By Sandra Hopps and Allison Leung, SAGE Publishing
As the landscape of scholarly communications is always changing, SAGE is committed to being strategically innovative. One such approach is through preprints. This post looks at some of the best practices and policies surrounding preprints, as well as the benefits for authors and common misperceptions within the industry.
What are preprints?
In academic publishing, a preprint is a version of a scholarly piece of research that precedes review and publication in a peer-reviewed journal. Preprints are posted to an open-access online platform and are typically available for free before and after the peer-reviewed version of the paper is published.
Although preprint servers such as arXiv.org have been around in the physical sciences for decades, preprints have become increasingly popular in recent years across many other scholarly disciplines. Researchers appreciate the value of rapid dissemination of knowledge that preprints provide in an increasingly digital landscape. Some of the newer subject-based servers include ChemRxiv and SocArxiv, as well as a trend of additional broad-based preprint servers such as PrePrints, supported by the OA publisher MDPI, and SAGE’s own Advance: a SAGE preprint community which serves the humanities and social sciences.
What needs to be considered before posting on a preprint server?
It is important for journals to establish best practices and policies around preprints. While most journals allow the submission of papers that have previously been posted as a preprint, some do not. Therefore, it is very important that authors check the submission guidelines of the journal where they ultimately plan to submit their paper in order to ensure the journal doesn’t have a policy against preprints.
Another important aspect to consider is whether the final destination of the author’s paper has an infrastructure in place to collect the DOI of the preprint. By collecting preprint DOIs, journals will be able to facilitate a linkage between a preprint and the final, published version of that paper. This optimizes the discovery process of a paper from inception to publication, ensuring that readers have access to the most up-to-date version of the paper.
A common misperception around preprints is that they are of low quality. However, preprints are typically moderated to protect against major harm and often allow commenting so that an author’s peers can provide feedback to further improve the work. It has also been noted that a high percentage of preprints (60% of bioRxiv preprints) eventually get published as a peer-reviewed paper.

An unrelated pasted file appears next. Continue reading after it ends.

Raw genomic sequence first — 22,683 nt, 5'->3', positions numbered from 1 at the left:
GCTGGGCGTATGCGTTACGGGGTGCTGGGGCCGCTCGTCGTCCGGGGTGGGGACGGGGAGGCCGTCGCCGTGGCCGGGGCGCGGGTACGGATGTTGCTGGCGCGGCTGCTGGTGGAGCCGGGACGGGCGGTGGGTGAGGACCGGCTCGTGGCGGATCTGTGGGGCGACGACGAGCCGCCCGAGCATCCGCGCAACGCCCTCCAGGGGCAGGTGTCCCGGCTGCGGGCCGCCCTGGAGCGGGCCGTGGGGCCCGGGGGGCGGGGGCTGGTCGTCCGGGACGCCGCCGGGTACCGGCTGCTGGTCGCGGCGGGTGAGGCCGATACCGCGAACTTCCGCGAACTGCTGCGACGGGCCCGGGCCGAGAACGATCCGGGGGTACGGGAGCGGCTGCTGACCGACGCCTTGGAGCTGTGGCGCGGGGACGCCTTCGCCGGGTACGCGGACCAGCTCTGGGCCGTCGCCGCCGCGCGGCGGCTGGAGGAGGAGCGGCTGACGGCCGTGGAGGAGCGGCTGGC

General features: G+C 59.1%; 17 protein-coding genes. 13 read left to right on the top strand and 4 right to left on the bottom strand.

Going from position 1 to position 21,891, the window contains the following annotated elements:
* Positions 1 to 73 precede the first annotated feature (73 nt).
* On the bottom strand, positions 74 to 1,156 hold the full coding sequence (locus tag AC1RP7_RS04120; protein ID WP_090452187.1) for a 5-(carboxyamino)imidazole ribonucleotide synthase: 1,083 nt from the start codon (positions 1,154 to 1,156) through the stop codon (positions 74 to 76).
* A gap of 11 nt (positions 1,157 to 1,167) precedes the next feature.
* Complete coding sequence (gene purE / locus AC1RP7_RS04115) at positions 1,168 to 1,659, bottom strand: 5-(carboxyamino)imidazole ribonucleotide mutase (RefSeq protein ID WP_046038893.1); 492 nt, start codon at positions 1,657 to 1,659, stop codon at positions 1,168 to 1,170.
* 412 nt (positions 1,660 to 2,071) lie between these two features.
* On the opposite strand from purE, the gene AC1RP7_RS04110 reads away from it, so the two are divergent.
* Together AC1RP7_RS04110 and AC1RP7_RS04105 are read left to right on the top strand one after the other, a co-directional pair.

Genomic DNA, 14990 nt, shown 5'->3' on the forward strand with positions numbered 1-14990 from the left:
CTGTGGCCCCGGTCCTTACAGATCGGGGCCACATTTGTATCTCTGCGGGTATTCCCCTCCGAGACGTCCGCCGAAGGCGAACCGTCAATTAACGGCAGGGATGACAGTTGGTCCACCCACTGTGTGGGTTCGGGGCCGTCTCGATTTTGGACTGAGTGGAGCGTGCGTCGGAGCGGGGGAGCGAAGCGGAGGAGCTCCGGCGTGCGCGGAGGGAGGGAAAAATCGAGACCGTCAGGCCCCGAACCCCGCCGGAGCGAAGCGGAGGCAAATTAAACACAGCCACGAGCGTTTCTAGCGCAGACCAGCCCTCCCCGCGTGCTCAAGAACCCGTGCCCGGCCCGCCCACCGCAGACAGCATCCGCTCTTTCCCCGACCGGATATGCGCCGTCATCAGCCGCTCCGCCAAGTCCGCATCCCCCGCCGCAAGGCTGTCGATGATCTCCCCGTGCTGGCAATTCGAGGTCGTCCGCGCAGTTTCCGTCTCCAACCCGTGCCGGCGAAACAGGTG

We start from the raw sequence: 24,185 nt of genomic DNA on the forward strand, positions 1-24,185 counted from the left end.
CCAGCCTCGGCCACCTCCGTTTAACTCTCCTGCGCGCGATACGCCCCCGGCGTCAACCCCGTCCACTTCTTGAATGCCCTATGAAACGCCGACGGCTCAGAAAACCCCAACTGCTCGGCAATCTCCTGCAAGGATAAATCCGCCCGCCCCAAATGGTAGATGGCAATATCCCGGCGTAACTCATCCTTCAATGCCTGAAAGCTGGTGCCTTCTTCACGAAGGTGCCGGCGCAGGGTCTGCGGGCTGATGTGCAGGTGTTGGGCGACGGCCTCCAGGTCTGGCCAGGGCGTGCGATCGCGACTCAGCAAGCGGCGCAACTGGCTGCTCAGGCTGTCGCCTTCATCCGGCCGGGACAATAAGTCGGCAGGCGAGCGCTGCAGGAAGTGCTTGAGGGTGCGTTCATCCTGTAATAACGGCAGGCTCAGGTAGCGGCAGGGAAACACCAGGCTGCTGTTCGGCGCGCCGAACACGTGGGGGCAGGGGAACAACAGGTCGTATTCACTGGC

What are the benefits of posting to a preprint server?
From an author’s perspective, there are several reasons why they may want to consider first publishing their research as a preprint. The most commons benefits include:
- Ensuring credit for their work—if their accepted preprint receives a digital object identifier (DOI), it will allow them to ensure credit for their research by making it available within the scholarly community in a clearly identifiable way, which is especially important for time-sensitive projects.
- Obtaining feedback on their research—many preprint servers include a moderated commenting feature that allows authors to seek and receive constructive feedback from their peers. Authors will also be able to share their preprint via social media and email.
- Sharing their research quickly—once moderated and accepted, preprints are usually available online quickly (within just a few days in most cases), allowing authors to start communicating about their work and ideas quickly and boosting online discoverability—also particularly important for time-sensitive projects.
- A home for content that might not otherwise be published in a journal—for example, if the author’s work contained a null result set or was a replication of a study that didn’t have any novel findings. It can be difficult for authors to find places to publish this kind of work, but utilizing the route of posting to a preprint server allows them the opportunity to share their work with their research community.
On a final note, another benefit of preprints to be considered is the possibility of increased visibility and citations. A recent study in JAMA found an increase in both Altmetric scores and citations of published papers that began their lives as preprints. Although most agree that more studies like this one need to be conducted, it does support the idea that the more places an author’s research can be discovered, the more new readers the research will have.
Sandra Hopps is an Executive Marketing Manager at SAGE and has nearly twenty years of marketing experience, including over fifteen within SAGE’s Journals Marketing team. While at SAGE she has been the primary technical marketing representative for the SAGE Journals platform and works closely with in-house publishing technology teams, as well as directly with our platform vendor Atypon. Previously she has worked with many of SAGE’s prestigious society partners and partnered with SAGE’s non-academic sales team for several years.
Allison Leung is an Editor at SAGE working in Humanities and Social Science journals. She has been working in academic publishing for almost 10 years, and has experience in both Production and Editorial. She currently manages a portfolio of journals in educational research, special education, marketing, and travel research as well as helping to manage Advance: a SAGE preprint community.